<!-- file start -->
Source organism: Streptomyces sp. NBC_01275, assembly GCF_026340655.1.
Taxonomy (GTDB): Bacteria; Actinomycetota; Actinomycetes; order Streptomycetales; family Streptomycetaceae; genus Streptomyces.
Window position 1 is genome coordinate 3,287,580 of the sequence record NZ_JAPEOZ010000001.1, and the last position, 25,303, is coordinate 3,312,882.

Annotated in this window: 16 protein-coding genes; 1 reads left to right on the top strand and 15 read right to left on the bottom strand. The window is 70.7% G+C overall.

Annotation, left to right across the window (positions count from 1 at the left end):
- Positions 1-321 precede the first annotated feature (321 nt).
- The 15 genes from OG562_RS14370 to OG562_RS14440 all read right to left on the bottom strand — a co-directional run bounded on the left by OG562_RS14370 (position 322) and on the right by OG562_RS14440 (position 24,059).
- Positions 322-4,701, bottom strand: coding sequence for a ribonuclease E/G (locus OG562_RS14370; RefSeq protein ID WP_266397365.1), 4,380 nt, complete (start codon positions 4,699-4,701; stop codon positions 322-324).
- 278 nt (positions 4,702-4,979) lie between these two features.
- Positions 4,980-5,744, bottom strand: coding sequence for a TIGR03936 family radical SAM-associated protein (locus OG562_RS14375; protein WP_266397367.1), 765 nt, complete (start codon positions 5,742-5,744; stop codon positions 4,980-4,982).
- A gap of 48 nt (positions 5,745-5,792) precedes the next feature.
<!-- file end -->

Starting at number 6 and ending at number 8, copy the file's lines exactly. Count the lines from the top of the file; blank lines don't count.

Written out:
- Positions 1-321 precede the first annotated feature (321 nt).
- The 15 genes from OG562_RS14370 to OG562_RS14440 all read right to left on the bottom strand — a co-directional run bounded on the left by OG562_RS14370 (position 322) and on the right by OG562_RS14440 (position 24,059).
- Positions 322-4,701, bottom strand: coding sequence for a ribonuclease E/G (locus OG562_RS14370; RefSeq protein ID WP_266397365.1), 4,380 nt, complete (start codon positions 4,699-4,701; stop codon positions 322-324).